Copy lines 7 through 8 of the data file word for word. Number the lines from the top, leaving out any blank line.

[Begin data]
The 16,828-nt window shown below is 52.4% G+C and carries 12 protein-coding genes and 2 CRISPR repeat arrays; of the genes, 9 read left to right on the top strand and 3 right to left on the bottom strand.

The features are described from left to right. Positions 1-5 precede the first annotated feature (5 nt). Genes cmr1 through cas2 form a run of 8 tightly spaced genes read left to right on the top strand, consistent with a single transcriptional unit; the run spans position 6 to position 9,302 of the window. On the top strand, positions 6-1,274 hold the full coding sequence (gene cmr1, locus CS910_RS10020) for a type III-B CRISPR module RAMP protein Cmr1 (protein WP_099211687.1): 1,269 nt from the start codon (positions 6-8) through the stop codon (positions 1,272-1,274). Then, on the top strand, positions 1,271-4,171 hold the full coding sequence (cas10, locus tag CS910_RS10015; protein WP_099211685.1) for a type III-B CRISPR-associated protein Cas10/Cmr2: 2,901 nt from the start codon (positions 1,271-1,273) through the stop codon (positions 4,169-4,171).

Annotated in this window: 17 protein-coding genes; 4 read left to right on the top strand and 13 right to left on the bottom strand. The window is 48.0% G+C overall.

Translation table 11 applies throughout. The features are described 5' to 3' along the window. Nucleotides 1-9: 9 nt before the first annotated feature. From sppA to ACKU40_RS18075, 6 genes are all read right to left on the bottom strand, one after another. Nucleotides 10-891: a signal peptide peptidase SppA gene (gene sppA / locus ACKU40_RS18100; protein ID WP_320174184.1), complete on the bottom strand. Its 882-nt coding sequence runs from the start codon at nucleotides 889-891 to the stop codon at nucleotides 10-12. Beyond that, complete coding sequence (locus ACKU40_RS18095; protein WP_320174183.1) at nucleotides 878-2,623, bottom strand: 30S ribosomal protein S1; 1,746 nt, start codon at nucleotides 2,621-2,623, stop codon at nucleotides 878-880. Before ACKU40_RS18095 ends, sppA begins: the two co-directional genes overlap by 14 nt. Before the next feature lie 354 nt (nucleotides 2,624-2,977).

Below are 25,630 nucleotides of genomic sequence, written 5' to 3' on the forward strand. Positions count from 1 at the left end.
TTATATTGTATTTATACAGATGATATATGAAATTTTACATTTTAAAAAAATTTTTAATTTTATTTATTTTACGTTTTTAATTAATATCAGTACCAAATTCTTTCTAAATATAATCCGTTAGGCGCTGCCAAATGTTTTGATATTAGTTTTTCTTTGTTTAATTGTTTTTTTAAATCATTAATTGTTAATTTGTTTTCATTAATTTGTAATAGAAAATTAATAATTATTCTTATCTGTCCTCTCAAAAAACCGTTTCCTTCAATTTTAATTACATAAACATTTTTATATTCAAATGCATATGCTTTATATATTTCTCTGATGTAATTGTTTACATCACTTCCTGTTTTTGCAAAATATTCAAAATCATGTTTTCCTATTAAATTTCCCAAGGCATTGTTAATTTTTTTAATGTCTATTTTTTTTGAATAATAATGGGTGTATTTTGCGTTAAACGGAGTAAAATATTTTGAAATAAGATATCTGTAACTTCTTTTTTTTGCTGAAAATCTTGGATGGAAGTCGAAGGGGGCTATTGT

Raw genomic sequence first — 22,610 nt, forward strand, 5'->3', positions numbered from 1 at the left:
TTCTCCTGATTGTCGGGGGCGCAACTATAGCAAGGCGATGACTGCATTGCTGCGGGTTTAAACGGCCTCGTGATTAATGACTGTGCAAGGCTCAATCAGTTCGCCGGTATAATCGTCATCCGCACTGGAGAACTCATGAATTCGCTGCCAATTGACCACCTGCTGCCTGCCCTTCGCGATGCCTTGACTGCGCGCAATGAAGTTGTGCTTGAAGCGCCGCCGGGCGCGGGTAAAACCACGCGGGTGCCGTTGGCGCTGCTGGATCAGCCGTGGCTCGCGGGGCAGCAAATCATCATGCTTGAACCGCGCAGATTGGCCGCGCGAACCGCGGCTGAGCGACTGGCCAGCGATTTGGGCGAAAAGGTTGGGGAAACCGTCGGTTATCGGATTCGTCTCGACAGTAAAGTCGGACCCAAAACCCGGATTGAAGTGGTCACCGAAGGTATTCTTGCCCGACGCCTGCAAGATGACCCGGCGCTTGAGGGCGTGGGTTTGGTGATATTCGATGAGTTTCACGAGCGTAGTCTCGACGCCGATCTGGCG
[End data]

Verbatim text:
Raw genomic sequence first — 22,610 nt, forward strand, 5'->3', positions numbered from 1 at the left:
TTCTCCTGATTGTCGGGGGCGCAACTATAGCAAGGCGATGACTGCATTGCTGCGGGTTTAAACGGCCTCGTGATTAATGACTGTGCAAGGCTCAATCAGTTCGCCGGTATAATCGTCATCCGCACTGGAGAACTCATGAATTCGCTGCCAATTGACCACCTGCTGCCTGCCCTTCGCGATGCCTTGACTGCGCGCAATGAAGTTGTGCTTGAAGCGCCGCCGGGCGCGGGTAAAACCACGCGGGTGCCGTTGGCGCTGCTGGATCAGCCGTGGCTCGCGGGGCAGCAAATCATCATGCTTGAACCGCGCAGATTGGCCGCGCGAACCGCGGCTGAGCGACTGGCCAGCGATTTGGGCGAAAAGGTTGGGGAAACCGTCGGTTATCGGATTCGTCTCGACAGTAAAGTCGGACCCAAAACCCGGATTGAAGTGGTCACCGAAGGTATTCTTGCCCGACGCCTGCAAGATGACCCGGCGCTTGAGGGCGTGGGTTTGGTGATATTCGATGAGTTTCACGAGCGTAGTCTCGACGCCGATCTGGCG